Leaving Factory Road through a convenient jitty one can enter Upper Bond Street close to the Queen's Head Inn. The present building, constructed in the late Victorian period, replaced an older thatched public house. The cottage adjacent to the inn housed the last two recorded hand knitting frames used in Hinckley. These were used in the First World War for the production of old style military pants ordered by the War Office.

Crossing Upper Bond Street one can proceed up Well Lane alongside the Co-operative Steam Bakery of 1907, now occupied by Sellars. This route leads directly into Druid Street. At the north end of Druid Street on the left hand side is the old Laban Tansey hosiery needle manufacturers, no longer making needles. The old factory extending along Neales Yard between Upper Bond Street and Druid Street was operated by Orril, Jackson and Brocklehurst from 1894 with other manufacturers subsequently using the building. Other factories, many now derelict, line the street but of special note is the Art Deco office building which was originally built for

The old Co-operative Steam Bakery, Well Lane Moore and Osbourne’s old factory office
The old Co-operative Steam Bakery, Well Lane (left/top), Moore and Osbourne’s old factory office (right/bottom)

Moore and Osbourne in 1935 designed by Symington, Prince and Pyke on the corner of Druid Street and Albert Road.

Albert Road deserves special mention for buildings not directly related to the hosiery industry. The Primitive Methodist Chapel, now Hinckley Methodist Church, was built in 1884 and adjacent to it is the old Hinckley Board School of 1878, now Holliers Walk Primary School. When it was built the school was reputedly the largest board school in Leicestershire.

At the end of Druid Street is the Great Meeting Unitarian Chapel of 1722, a building of special interest adjacent to the old Atkins factory. Robert Atkins came to Hinckley to begin his hosiery business in the same year in which the chapel was built and the Atkins family worshipped in the chapel for nearly two centuries. Elizabeth Atkins was the last person to be buried in the chapel grounds in 1891.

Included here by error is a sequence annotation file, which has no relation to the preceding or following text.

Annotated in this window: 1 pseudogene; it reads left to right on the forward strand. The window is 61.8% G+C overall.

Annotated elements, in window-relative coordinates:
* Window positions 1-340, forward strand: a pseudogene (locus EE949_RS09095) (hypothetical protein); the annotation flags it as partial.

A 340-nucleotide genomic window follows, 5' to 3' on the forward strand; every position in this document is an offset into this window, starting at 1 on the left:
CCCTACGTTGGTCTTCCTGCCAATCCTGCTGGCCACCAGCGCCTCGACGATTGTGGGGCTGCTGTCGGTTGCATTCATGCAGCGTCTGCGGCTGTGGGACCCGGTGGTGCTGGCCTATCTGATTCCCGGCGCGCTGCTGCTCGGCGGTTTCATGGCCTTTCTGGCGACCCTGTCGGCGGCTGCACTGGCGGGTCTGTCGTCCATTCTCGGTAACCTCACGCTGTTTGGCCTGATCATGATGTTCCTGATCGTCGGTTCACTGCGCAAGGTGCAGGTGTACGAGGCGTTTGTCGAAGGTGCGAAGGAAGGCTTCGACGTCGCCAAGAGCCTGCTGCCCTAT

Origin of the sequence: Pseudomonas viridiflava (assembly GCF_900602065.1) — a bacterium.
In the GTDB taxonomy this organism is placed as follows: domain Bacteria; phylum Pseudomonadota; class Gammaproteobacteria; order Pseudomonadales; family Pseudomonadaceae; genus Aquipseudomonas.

Joseph Goddard was the architect and this large factory was in fall production by the 1880s. Various extensions have occurred in the intervening years and it is a building now probably destined for conversion into apartments.

Finally the oldest building in the Druid Street Quarter brings us to the end of this review. The Framework Knitters' Cottages probably date from about 1680 and today house Hinckley and District Museum. They are of box-frame construction and when built would have had wattle and daub rather than brick filling the framework.

The Druid Street Quarter amply repays a brief perambulation as it is representative of so much of Hinckley's heritage.

Albert Road Methodist Church Holliers Walk Primary School
Albert Road Methodist Church (left/top), Holliers Walk Primary School (right/bottom)


Author: Hugh Beavin

Written for: Hinckley Historian Magazine